- IBD may lead to more frequent absences or hospitalizations; make-up work and other educational needs may need to be addressed.
- Children with IBD may have a greater reliance on bathrooms and thus need open bathroom passes or access.
- Certain medications may need to be taken during the school day.
- Plan to establish a Section 504 plan or individualized education program (IEP) for your child. Section 504 of the Rehabilitation Act of 1973 provides that disabled students cannot be denied benefits of any public program including education. Within an IEP, your child can benefit from special “accommodations” that help to improve the quality of his or her educational experience and ensure social interaction with other students. (See “School accommodations”)
- Requesting a meeting with administrators and teachers to discuss the illness and your child’s needs is a proactive way of dealing with potential future issues caused by IBD.
- While informing the administrators and teachers about your child’s needs is necessary, your child may feel embarrassed about letting others know. Because it may be important to him or her, let your child decide with whom and when to share that information with others.
- Access other related resources that may be helpful to you at www.ccfa.org:
- A Guide for Kids and Teenagers
- A Guide for Teachers and Other School Personnel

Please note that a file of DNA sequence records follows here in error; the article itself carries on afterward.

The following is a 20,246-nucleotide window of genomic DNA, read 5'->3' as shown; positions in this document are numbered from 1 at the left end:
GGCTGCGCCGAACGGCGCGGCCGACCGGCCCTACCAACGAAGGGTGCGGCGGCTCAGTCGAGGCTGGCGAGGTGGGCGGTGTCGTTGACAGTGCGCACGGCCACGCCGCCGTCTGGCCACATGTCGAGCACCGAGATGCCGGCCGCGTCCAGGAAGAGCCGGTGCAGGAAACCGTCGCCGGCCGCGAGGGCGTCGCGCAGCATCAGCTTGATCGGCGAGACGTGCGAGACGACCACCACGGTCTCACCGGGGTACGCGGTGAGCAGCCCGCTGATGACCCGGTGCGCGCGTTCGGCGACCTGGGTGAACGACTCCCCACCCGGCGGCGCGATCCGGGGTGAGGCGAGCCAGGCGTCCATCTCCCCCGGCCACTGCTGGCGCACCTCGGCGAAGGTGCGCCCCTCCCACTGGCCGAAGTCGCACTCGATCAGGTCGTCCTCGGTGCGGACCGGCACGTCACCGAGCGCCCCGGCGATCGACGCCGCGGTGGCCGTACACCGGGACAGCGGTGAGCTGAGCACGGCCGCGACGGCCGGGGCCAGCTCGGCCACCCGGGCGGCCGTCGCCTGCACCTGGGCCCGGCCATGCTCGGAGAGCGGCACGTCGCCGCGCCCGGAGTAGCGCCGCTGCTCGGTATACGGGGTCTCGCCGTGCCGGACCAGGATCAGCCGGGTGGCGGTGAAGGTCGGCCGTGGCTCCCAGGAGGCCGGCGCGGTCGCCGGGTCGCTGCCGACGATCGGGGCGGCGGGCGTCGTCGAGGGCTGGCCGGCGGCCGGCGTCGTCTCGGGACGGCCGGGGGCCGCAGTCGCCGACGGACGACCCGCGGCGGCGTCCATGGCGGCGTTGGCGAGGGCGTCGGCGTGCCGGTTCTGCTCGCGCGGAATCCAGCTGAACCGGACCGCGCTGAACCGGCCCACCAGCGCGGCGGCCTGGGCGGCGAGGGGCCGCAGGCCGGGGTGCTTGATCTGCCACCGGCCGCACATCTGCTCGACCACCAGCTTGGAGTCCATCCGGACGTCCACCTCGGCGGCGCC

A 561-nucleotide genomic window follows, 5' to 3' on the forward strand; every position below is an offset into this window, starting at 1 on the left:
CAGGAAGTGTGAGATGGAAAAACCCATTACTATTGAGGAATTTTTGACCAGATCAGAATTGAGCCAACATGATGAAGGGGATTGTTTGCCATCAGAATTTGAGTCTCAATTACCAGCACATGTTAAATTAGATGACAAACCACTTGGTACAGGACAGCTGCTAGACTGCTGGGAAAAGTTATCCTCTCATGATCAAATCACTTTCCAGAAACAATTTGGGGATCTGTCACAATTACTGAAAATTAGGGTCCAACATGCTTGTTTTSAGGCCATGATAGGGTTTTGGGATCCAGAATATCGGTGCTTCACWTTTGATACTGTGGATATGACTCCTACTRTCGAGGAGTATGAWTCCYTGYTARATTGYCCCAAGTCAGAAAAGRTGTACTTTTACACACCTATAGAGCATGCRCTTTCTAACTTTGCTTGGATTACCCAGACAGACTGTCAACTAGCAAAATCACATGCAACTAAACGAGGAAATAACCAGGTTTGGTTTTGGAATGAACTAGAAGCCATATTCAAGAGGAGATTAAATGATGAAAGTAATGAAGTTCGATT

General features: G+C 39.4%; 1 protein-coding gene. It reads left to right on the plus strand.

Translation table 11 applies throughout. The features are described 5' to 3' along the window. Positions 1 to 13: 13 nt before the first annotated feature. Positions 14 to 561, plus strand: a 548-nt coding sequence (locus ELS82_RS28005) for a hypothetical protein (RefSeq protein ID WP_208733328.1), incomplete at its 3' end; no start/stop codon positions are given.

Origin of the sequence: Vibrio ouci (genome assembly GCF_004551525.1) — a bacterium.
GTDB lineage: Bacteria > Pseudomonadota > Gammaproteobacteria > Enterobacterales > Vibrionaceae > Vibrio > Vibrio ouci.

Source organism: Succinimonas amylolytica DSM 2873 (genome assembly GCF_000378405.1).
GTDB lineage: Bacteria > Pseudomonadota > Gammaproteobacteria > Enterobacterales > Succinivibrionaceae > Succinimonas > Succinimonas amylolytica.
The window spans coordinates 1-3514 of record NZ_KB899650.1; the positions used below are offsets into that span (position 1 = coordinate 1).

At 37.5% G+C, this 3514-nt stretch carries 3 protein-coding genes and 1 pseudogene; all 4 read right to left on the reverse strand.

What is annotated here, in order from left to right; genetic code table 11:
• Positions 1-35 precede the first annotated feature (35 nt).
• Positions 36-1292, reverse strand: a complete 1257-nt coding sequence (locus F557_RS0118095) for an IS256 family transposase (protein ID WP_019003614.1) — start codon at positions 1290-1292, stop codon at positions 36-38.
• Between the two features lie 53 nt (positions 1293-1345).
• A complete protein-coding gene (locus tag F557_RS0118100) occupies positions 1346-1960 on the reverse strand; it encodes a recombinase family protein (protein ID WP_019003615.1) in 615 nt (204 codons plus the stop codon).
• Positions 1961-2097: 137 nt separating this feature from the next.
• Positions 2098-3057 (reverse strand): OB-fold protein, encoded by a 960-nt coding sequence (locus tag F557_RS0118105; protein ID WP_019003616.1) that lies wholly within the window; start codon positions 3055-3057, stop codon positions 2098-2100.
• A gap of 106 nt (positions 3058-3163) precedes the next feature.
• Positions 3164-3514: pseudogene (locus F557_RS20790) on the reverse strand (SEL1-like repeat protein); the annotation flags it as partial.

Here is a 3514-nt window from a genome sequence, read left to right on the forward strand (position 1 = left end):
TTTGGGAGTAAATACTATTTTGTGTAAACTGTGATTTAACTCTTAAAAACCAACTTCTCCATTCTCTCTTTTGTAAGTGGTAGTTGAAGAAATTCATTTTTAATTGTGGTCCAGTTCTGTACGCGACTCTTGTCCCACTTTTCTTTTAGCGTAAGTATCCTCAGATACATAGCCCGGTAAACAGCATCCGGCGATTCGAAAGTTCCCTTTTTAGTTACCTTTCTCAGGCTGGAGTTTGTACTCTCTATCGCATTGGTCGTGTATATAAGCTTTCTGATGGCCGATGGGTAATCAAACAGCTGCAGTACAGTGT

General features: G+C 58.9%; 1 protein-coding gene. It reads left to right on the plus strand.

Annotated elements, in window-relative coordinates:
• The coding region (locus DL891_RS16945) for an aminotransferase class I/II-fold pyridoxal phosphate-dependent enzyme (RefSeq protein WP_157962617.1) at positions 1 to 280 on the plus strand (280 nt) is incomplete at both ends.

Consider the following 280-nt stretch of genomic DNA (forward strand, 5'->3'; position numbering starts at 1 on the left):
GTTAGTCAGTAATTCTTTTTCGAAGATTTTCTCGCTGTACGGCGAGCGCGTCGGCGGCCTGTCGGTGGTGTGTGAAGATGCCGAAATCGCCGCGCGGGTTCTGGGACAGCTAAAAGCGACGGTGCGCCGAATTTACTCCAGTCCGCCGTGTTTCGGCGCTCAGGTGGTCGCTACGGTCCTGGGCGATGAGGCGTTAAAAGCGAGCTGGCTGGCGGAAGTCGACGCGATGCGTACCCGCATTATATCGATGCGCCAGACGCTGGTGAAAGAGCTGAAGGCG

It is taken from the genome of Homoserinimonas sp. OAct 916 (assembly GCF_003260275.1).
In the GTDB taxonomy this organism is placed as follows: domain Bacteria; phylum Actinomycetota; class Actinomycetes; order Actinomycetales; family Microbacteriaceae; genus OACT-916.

- Pete Learns All About Crohn’s and Colitis
- IBD & Me Activity Book
If your child is falling behind in school, or requires special accommodations to maintain their academic performance, he or she may benefit from a 504 plan or an individualized education program (IEP). Two federal laws, Section 504 of the Rehabilitation Act of 1973 and the Individuals with Disabilities Education Act, provide protection for public school students with disabilities. Although both laws apply to students with disabilities, not all students with disabilities qualify for the protections of both laws. Each law has specific eligibility requirements and guidelines for services.
- 504 Plan: This comes from Section 504 of the Rehabilitation Act of 1973. This act requires recipients of federal education funding to provide children with disabilities appropriate educational services designed to meet the individual needs of such students, to the same extent as the needs of students without disabilities are met. A 504 plan spells out the modifications and accommodations that will be needed for these students to have an opportunity to perform at the same level as their peers, and might include such things as blood sugar monitoring, an extra set of textbooks, or home instruction. A Section 504 plan involves an evaluation of the child’s disability as well as his or her academic abilities and specific provisions to help the child reach his or her academic potential.